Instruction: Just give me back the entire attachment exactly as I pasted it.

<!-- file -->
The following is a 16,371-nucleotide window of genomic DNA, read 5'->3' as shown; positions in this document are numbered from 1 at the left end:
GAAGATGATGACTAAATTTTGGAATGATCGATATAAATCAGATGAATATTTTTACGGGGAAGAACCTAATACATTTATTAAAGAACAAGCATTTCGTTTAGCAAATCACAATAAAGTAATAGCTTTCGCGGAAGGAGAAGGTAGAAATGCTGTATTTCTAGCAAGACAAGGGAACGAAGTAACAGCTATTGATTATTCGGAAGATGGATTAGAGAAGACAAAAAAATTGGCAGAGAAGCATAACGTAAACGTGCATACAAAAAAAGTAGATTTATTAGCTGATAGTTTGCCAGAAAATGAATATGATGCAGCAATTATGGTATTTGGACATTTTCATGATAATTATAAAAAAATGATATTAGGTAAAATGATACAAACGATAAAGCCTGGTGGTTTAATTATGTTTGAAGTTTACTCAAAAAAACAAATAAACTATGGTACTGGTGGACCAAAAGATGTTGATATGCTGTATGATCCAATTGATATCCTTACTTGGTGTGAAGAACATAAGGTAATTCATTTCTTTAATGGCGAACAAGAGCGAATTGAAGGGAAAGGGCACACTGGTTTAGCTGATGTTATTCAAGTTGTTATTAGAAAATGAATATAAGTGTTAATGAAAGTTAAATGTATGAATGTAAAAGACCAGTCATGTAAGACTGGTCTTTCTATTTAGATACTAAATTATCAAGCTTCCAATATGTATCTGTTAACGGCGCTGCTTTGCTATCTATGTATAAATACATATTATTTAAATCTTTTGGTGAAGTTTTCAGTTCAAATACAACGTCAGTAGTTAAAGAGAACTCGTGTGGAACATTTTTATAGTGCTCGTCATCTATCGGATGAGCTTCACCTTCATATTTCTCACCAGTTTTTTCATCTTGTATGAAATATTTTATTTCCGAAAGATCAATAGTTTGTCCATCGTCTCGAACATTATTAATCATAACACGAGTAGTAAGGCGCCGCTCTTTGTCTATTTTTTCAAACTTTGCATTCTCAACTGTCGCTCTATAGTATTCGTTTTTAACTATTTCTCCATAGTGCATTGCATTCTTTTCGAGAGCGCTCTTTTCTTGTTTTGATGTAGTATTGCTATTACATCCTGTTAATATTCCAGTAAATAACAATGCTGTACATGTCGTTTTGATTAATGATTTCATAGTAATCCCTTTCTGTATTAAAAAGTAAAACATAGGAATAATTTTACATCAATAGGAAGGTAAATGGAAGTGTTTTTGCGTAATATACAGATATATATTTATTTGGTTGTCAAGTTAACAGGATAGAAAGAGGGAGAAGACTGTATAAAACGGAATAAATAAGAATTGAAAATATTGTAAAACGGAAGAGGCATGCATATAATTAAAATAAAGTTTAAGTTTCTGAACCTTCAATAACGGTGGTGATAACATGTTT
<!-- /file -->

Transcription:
The following is a 16,371-nucleotide window of genomic DNA, read 5'->3' as shown; positions in this document are numbered from 1 at the left end:
GAAGATGATGACTAAATTTTGGAATGATCGATATAAATCAGATGAATATTTTTACGGGGAAGAACCTAATACATTTATTAAAGAACAAGCATTTCGTTTAGCAAATCACAATAAAGTAATAGCTTTCGCGGAAGGAGAAGGTAGAAATGCTGTATTTCTAGCAAGACAAGGGAACGAAGTAACAGCTATTGATTATTCGGAAGATGGATTAGAGAAGACAAAAAAATTGGCAGAGAAGCATAACGTAAACGTGCATACAAAAAAAGTAGATTTATTAGCTGATAGTTTGCCAGAAAATGAATATGATGCAGCAATTATGGTATTTGGACATTTTCATGATAATTATAAAAAAATGATATTAGGTAAAATGATACAAACGATAAAGCCTGGTGGTTTAATTATGTTTGAAGTTTACTCAAAAAAACAAATAAACTATGGTACTGGTGGACCAAAAGATGTTGATATGCTGTATGATCCAATTGATATCCTTACTTGGTGTGAAGAACATAAGGTAATTCATTTCTTTAATGGCGAACAAGAGCGAATTGAAGGGAAAGGGCACACTGGTTTAGCTGATGTTATTCAAGTTGTTATTAGAAAATGAATATAAGTGTTAATGAAAGTTAAATGTATGAATGTAAAAGACCAGTCATGTAAGACTGGTCTTTCTATTTAGATACTAAATTATCAAGCTTCCAATATGTATCTGTTAACGGCGCTGCTTTGCTATCTATGTATAAATACATATTATTTAAATCTTTTGGTGAAGTTTTCAGTTCAAATACAACGTCAGTAGTTAAAGAGAACTCGTGTGGAACATTTTTATAGTGCTCGTCATCTATCGGATGAGCTTCACCTTCATATTTCTCACCAGTTTTTTCATCTTGTATGAAATATTTTATTTCCGAAAGATCAATAGTTTGTCCATCGTCTCGAACATTATTAATCATAACACGAGTAGTAAGGCGCCGCTCTTTGTCTATTTTTTCAAACTTTGCATTCTCAACTGTCGCTCTATAGTATTCGTTTTTAACTATTTCTCCATAGTGCATTGCATTCTTTTCGAGAGCGCTCTTTTCTTGTTTTGATGTAGTATTGCTATTACATCCTGTTAATATTCCAGTAAATAACAATGCTGTACATGTCGTTTTGATTAATGATTTCATAGTAATCCCTTTCTGTATTAAAAAGTAAAACATAGGAATAATTTTACATCAATAGGAAGGTAAATGGAAGTGTTTTTGCGTAATATACAGATATATATTTATTTGGTTGTCAAGTTAACAGGATAGAAAGAGGGAGAAGACTGTATAAAACGGAATAAATAAGAATTGAAAATATTGTAAAACGGAAGAGGCATGCATATAATTAAAATAAAGTTTAAGTTTCTGAACCTTCAATAACGGTGGTGATAACATGTTT